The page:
Reviews - What do customers think about Book of a Thousand Days?
Fine Fairy Tale Revisited Option Sep 4, 2008
Hale has mastered these other kingdoms so unlike our own, yet so familiar. Book of a Thousand Days brings to life a little known Grimm's tale (not for the Disney-hearted) and a way of life from long ago, far away. However, the book resonates with teens who are beginning to question social order, traditions, and justice. The story links an orphaned maid, a princess, a yak, a chamber pot, magicians, ankles, and a cat (along with many other things) into a romance-courtroom drama-growing up-suspense novel with numerous humorous moments. I actually wanted it enough to pay for a hardcover based on the cover notes and the author's other work. Having read it, I would do it again in a heartbeat.
Disappointing Aug 24, 2008
I started reading this book with high hopes; everyone seems to really like it. But I found I had to force myself to finish. It certainly wasn't worth the effort. The plot is boring, the characters are one-dimensional and hard to understand, and the prose itself is awkward and doesn't flow well. I suppose you could argue that since the book is supposed to be a diary written by a young woman who has only recently learned to write, the poor quality of the text could be intentional. If that's so, it's a bad choice on the part of the author, and it doesn't explain why the 18 year old protagonist seems more like an 8 year old.
The book does pick up a bit at the end, and I actually enjoyed a few pages at that point. Nevertheless, this book doesn't deserve all the praise it's been getting. People searching for young adult fantasy books with strong female protagonists might want to try someone like Robin Mckinley instead of Shannon Hale.
Good Book Aug 10, 2008
I enjoyed reading this book. This is a clean book. There is no bad language which is unusual especially for a young adult book; so I appreciated that. I would love to hear the rest of the story; meaning what happens next in the life of the mucker maid, honored lady, Dashati. Any thoughts, Ms. Hale??
great read Jul 19, 2008
This book was definitely a great read, I just couldn't put it down until it was over, the story may be old but it's written in such a fantastic language and all the characters are so vivid, Dashti in particular. I couldn't quite symphathisize with lady Saren being so week, but by the end of the book she sort of finds herself. It was my first book by Shannon Hale but now I'm lookingfor further reads from her.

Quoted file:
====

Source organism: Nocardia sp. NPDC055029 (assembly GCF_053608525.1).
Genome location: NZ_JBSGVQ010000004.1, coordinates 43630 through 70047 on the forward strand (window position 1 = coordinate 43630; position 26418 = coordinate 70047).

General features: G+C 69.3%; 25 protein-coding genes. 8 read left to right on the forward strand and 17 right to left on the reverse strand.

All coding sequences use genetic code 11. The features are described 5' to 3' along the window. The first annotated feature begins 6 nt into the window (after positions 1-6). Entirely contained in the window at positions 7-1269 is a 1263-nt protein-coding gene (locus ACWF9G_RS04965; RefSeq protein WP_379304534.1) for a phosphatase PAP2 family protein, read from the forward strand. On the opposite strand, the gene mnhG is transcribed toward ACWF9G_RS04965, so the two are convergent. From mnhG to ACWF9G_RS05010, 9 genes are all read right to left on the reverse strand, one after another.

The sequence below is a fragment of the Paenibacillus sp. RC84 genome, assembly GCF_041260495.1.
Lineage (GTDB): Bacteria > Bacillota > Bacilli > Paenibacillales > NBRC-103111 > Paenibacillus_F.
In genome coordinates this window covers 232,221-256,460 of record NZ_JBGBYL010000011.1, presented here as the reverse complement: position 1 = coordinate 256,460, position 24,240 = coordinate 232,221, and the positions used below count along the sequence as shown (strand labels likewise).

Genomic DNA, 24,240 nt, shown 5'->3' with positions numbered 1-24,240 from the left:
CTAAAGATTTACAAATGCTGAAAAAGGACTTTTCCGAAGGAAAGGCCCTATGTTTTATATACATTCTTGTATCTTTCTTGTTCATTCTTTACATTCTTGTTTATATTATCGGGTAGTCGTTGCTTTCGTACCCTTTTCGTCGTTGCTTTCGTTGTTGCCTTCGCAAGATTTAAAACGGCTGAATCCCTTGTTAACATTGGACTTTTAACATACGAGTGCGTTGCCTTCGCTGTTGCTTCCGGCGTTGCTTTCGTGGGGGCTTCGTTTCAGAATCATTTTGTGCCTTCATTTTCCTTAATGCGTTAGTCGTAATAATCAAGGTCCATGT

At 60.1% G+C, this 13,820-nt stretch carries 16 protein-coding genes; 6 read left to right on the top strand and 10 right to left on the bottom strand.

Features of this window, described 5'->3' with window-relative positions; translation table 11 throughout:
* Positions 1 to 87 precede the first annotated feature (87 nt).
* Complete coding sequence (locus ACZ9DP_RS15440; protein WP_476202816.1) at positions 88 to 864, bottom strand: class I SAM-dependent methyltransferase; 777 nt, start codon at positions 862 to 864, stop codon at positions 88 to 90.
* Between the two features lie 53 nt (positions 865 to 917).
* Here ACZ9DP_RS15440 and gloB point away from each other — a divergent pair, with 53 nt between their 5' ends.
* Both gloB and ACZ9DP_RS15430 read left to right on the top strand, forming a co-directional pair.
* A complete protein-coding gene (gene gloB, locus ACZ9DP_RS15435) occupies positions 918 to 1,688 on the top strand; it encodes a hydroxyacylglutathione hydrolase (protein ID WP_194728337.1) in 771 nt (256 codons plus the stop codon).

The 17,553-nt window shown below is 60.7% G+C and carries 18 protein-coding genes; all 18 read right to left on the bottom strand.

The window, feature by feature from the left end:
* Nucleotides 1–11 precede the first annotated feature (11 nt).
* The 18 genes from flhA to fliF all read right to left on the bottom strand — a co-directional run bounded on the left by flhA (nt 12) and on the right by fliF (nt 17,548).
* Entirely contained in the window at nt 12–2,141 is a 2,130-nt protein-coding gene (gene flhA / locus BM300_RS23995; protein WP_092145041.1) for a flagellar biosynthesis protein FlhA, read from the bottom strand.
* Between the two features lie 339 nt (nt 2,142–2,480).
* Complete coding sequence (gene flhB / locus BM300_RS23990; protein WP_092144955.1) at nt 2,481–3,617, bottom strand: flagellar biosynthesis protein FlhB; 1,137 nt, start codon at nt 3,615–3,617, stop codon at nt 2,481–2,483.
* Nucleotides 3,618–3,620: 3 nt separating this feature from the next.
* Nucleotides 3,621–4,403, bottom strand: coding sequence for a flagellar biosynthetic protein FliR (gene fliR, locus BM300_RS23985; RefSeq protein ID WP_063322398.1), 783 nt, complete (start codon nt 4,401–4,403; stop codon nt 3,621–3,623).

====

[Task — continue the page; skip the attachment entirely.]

Another Great Book from Shannon Hale Jul 15, 2008
Dashti, a lady's maid, is locked in a tower with Lady Saren, her charge. Lady Saren is being forced into the tower as punishment for refusing to marry Lord Khasar, the man to whom her father has betrothed her. Instead, she favors the much kinder Khan Tegus. The story is told from Dashti's point of view, and things get really interesting when both suitors show up at the tower. This is the starting point for many other adventures.
I've been a fan of Shannon Hale for years, and this book did not disappoint. I really liked that Dashti had a valid cultural reason for being submissive, as opposed to just being a weak-willed martyr, which one sees so often in other novels. Also, her growth as a person over the course of the story was written gradually and patiently and ends up being very effectively relayed. It's details like this, obviously crafted with care by Hale, that make this book so wonderful. The characters are believable, the plot is exciting, and the romance is sweet, but never cloying. Fans of Shannon Hale will surely love this book. If you haven't read anything by Hale yet, this would be a fine place to start, along with The Goose Girl.